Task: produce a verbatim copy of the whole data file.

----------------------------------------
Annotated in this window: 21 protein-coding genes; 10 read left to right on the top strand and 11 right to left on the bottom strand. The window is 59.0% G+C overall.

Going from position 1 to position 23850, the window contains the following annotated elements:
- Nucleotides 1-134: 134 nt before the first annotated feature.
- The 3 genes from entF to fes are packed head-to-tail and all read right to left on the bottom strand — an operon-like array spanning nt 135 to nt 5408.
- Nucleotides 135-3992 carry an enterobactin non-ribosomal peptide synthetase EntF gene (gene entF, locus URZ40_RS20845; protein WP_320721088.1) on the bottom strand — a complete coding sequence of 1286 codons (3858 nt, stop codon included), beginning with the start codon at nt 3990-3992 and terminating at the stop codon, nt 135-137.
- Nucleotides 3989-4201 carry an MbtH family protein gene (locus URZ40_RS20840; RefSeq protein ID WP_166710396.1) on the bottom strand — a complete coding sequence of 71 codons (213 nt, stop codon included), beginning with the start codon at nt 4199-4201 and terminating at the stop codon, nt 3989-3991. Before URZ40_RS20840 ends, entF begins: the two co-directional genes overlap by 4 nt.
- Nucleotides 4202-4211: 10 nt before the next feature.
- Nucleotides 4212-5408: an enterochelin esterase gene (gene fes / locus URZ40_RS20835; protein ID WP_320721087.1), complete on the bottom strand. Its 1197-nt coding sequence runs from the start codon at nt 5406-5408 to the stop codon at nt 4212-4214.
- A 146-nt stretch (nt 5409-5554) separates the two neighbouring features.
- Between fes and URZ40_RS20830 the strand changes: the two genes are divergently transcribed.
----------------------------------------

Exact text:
Annotated in this window: 21 protein-coding genes; 10 read left to right on the top strand and 11 right to left on the bottom strand. The window is 59.0% G+C overall.

Going from position 1 to position 23850, the window contains the following annotated elements:
- Nucleotides 1-134: 134 nt before the first annotated feature.
- The 3 genes from entF to fes are packed head-to-tail and all read right to left on the bottom strand — an operon-like array spanning nt 135 to nt 5408.
- Nucleotides 135-3992 carry an enterobactin non-ribosomal peptide synthetase EntF gene (gene entF, locus URZ40_RS20845; protein WP_320721088.1) on the bottom strand — a complete coding sequence of 1286 codons (3858 nt, stop codon included), beginning with the start codon at nt 3990-3992 and terminating at the stop codon, nt 135-137.
- Nucleotides 3989-4201 carry an MbtH family protein gene (locus URZ40_RS20840; RefSeq protein ID WP_166710396.1) on the bottom strand — a complete coding sequence of 71 codons (213 nt, stop codon included), beginning with the start codon at nt 4199-4201 and terminating at the stop codon, nt 3989-3991. Before URZ40_RS20840 ends, entF begins: the two co-directional genes overlap by 4 nt.
- Nucleotides 4202-4211: 10 nt before the next feature.
- Nucleotides 4212-5408: an enterochelin esterase gene (gene fes / locus URZ40_RS20835; protein ID WP_320721087.1), complete on the bottom strand. Its 1197-nt coding sequence runs from the start codon at nt 5406-5408 to the stop codon at nt 4212-4214.
- A 146-nt stretch (nt 5409-5554) separates the two neighbouring features.
- Between fes and URZ40_RS20830 the strand changes: the two genes are divergently transcribed.